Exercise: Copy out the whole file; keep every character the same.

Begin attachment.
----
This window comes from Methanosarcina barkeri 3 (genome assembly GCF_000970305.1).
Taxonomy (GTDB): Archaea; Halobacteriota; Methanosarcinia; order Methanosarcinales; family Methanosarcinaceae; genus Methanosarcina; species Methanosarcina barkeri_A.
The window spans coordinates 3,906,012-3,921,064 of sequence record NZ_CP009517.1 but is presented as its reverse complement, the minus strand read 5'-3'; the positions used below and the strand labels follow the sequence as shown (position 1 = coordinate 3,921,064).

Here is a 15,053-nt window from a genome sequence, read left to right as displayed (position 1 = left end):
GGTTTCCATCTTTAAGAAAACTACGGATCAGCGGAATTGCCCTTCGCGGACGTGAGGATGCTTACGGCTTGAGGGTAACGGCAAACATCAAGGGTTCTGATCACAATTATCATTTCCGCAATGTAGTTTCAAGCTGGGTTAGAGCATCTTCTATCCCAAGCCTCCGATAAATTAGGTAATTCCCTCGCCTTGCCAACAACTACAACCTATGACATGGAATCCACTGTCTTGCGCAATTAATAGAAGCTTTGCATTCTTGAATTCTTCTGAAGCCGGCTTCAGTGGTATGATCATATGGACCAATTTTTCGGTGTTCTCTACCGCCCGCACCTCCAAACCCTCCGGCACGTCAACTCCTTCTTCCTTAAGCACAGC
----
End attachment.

This window comes from Methanosarcina barkeri 3 (genome assembly GCF_000970305.1).
Taxonomy (GTDB): Archaea; Halobacteriota; Methanosarcinia; order Methanosarcinales; family Methanosarcinaceae; genus Methanosarcina; species Methanosarcina barkeri_A.
The window spans coordinates 3,906,012-3,921,064 of sequence record NZ_CP009517.1 but is presented as its reverse complement, the minus strand read 5'-3'; the positions used below and the strand labels follow the sequence as shown (position 1 = coordinate 3,921,064).

Here is a 15,053-nt window from a genome sequence, read left to right as displayed (position 1 = left end):
GGTTTCCATCTTTAAGAAAACTACGGATCAGCGGAATTGCCCTTCGCGGACGTGAGGATGCTTACGGCTTGAGGGTAACGGCAAACATCAAGGGTTCTGATCACAATTATCATTTCCGCAATGTAGTTTCAAGCTGGGTTAGAGCATCTTCTATCCCAAGCCTCCGATAAATTAGGTAATTCCCTCGCCTTGCCAACAACTACAACCTATGACATGGAATCCACTGTCTTGCGCAATTAATAGAAGCTTTGCATTCTTGAATTCTTCTGAAGCCGGCTTCAGTGGTATGATCATATGGACCAATTTTTCGGTGTTCTCTACCGCCCGCACCTCCAAACCCTCCGGCACGTCAACTCCTTCTTCCTTAAGCACAGC